Continuous Grey Scales Versus Sharp Contrasts: Styles of Representation in Italian Clinical Cytogenetics Laboratories [Book Review]

Human Studies 35 (1):1-25 (2012)
In some circumstances, scientists of the same discipline visualize and view differently the same scientific object. The question of representational difference , which has usually been connected to scientific revolutions or controversies, is framed here using the concept of “style,” addressing the plurality of scientific traditions within a well-established scientific field. Using ethnomethodology we will examine the divergences of representational practices that, beyond the apparent consensus of a scientific community, are present throughout the procedure of chromosomes preparation. The ethnographic data was gathered through participant observation and in-depth interviews in several Italian clinical cytogenetic laboratories. The concept of style emerges through the examination of the two alternate, and sometimes conflicting, ways of configuring the complex texture of practice, instrumental mediation, epistemic virtues, and expertise involved in scientific representation of chromosomes. Resonating with the recent debate on objectivity, it tries to articulate the concept of “epistemic virtue” outside an internalised scientific self through an aesthetic, analytical, instrumental, and ontological preferences in the current manners to produce and see the same research object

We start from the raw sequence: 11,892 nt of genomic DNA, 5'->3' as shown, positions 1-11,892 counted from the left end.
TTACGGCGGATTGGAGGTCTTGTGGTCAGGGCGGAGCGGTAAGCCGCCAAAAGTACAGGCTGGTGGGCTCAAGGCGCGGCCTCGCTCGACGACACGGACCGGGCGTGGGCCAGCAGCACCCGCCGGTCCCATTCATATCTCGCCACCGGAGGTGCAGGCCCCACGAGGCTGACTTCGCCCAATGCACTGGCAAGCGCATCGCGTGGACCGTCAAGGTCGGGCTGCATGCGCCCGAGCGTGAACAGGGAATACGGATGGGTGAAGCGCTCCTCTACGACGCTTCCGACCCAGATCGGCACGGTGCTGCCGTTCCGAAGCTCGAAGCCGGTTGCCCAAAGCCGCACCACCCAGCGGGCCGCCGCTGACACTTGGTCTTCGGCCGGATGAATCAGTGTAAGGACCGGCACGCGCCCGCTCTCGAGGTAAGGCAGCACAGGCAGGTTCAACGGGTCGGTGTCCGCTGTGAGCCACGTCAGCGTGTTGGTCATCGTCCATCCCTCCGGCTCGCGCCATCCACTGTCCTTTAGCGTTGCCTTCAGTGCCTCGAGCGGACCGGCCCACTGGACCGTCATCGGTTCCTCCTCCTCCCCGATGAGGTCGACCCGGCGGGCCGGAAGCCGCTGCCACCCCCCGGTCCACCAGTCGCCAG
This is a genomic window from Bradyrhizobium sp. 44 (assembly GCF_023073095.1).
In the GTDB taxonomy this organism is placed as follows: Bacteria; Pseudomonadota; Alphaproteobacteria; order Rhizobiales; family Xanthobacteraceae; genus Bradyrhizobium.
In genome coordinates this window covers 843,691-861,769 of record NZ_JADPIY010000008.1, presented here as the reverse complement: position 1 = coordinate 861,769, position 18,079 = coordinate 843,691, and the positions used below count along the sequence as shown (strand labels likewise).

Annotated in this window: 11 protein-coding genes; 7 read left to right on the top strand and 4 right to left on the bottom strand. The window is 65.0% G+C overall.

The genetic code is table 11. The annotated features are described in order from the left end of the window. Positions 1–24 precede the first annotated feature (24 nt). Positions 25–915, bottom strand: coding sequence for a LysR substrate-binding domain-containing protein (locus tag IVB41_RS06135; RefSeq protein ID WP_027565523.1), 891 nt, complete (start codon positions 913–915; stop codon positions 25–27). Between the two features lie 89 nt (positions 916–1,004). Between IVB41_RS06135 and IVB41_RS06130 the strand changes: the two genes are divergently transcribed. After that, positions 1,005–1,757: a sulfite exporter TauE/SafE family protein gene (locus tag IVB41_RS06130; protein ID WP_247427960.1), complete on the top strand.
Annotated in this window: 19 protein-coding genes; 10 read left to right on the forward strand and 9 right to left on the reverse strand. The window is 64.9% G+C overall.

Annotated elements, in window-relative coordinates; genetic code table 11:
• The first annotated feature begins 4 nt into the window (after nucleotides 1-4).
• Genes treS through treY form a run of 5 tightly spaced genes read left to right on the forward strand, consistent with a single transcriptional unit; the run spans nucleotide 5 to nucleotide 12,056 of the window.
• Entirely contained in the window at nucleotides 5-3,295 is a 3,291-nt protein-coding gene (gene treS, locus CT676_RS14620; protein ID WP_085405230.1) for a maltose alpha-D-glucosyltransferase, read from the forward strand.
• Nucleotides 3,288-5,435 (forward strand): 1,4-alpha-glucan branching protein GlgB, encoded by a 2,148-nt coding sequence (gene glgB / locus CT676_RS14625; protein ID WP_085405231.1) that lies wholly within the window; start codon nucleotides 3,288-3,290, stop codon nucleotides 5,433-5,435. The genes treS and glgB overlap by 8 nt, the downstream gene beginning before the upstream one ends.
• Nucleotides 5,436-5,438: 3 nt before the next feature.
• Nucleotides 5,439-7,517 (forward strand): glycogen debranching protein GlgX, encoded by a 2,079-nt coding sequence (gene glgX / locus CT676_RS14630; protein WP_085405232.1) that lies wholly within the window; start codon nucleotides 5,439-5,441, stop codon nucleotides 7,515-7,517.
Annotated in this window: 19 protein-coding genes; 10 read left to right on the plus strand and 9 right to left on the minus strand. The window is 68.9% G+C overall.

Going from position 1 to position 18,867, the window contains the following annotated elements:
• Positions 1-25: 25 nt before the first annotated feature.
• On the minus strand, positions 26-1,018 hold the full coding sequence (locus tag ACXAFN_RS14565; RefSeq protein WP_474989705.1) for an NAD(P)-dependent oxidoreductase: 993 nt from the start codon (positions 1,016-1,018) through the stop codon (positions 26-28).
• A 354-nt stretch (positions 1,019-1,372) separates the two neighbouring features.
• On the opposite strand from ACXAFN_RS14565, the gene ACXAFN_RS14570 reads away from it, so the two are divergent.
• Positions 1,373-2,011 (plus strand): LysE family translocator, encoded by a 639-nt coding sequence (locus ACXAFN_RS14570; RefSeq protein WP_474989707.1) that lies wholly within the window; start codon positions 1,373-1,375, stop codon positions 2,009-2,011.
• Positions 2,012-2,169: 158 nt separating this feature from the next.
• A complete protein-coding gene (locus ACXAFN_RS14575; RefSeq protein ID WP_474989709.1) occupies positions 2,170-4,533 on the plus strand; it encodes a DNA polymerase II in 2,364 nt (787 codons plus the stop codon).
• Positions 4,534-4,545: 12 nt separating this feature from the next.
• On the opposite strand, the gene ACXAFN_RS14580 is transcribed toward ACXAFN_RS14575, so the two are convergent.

Keywords Visualization/imaging  Style  Representation and scientific practices  Ethnomethodology  Science and technology studies  Ethnography of knowledge
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DOI 10.1007/s10746-012-9215-3
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References found in this work BETA
Lorraine Daston (2007). Objectivity. Distributed by the MIT Press.
Michael Polanyi (1958). Personal Knowledge. Chicago, University of Chicago Press.

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